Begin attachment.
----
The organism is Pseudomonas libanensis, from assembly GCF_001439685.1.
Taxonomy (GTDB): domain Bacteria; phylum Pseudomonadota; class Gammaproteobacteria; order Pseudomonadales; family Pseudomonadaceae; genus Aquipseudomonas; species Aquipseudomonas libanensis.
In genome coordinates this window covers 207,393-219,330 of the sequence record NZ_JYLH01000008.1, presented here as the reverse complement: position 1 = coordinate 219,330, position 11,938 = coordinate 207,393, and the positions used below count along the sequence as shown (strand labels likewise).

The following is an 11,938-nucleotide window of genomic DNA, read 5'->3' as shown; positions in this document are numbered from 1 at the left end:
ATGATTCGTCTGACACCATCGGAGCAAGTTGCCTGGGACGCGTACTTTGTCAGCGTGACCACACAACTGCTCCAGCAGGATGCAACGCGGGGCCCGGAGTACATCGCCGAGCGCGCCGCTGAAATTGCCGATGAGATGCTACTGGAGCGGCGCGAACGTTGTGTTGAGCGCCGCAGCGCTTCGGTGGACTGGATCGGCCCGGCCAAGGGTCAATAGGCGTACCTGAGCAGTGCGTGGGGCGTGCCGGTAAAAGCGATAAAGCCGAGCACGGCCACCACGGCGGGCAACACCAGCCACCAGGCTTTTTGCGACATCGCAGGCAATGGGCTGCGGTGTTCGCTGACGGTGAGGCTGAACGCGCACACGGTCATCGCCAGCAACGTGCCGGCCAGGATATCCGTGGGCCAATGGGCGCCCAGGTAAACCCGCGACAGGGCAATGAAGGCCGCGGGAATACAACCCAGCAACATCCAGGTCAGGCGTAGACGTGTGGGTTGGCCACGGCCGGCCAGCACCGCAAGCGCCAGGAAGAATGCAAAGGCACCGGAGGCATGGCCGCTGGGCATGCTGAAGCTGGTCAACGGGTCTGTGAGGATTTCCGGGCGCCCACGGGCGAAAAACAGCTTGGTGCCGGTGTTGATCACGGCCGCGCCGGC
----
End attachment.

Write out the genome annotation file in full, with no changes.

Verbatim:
The organism is Pseudomonas libanensis, from assembly GCF_001439685.1.
Taxonomy (GTDB): domain Bacteria; phylum Pseudomonadota; class Gammaproteobacteria; order Pseudomonadales; family Pseudomonadaceae; genus Aquipseudomonas; species Aquipseudomonas libanensis.
In genome coordinates this window covers 207,393-219,330 of the sequence record NZ_JYLH01000008.1, presented here as the reverse complement: position 1 = coordinate 219,330, position 11,938 = coordinate 207,393, and the positions used below count along the sequence as shown (strand labels likewise).

The following is an 11,938-nucleotide window of genomic DNA, read 5'->3' as shown; positions in this document are numbered from 1 at the left end:
ATGATTCGTCTGACACCATCGGAGCAAGTTGCCTGGGACGCGTACTTTGTCAGCGTGACCACACAACTGCTCCAGCAGGATGCAACGCGGGGCCCGGAGTACATCGCCGAGCGCGCCGCTGAAATTGCCGATGAGATGCTACTGGAGCGGCGCGAACGTTGTGTTGAGCGCCGCAGCGCTTCGGTGGACTGGATCGGCCCGGCCAAGGGTCAATAGGCGTACCTGAGCAGTGCGTGGGGCGTGCCGGTAAAAGCGATAAAGCCGAGCACGGCCACCACGGCGGGCAACACCAGCCACCAGGCTTTTTGCGACATCGCAGGCAATGGGCTGCGGTGTTCGCTGACGGTGAGGCTGAACGCGCACACGGTCATCGCCAGCAACGTGCCGGCCAGGATATCCGTGGGCCAATGGGCGCCCAGGTAAACCCGCGACAGGGCAATGAAGGCCGCGGGAATACAACCCAGCAACATCCAGGTCAGGCGTAGACGTGTGGGTTGGCCACGGCCGGCCAGCACCGCAAGCGCCAGGAAGAATGCAAAGGCACCGGAGGCATGGCCGCTGGGCATGCTGAAGCTGGTCAACGGGTCTGTGAGGATTTCCGGGCGCCCACGGGCGAAAAACAGCTTGGTGCCGGTGTTGATCACGGCCGCGCCGGC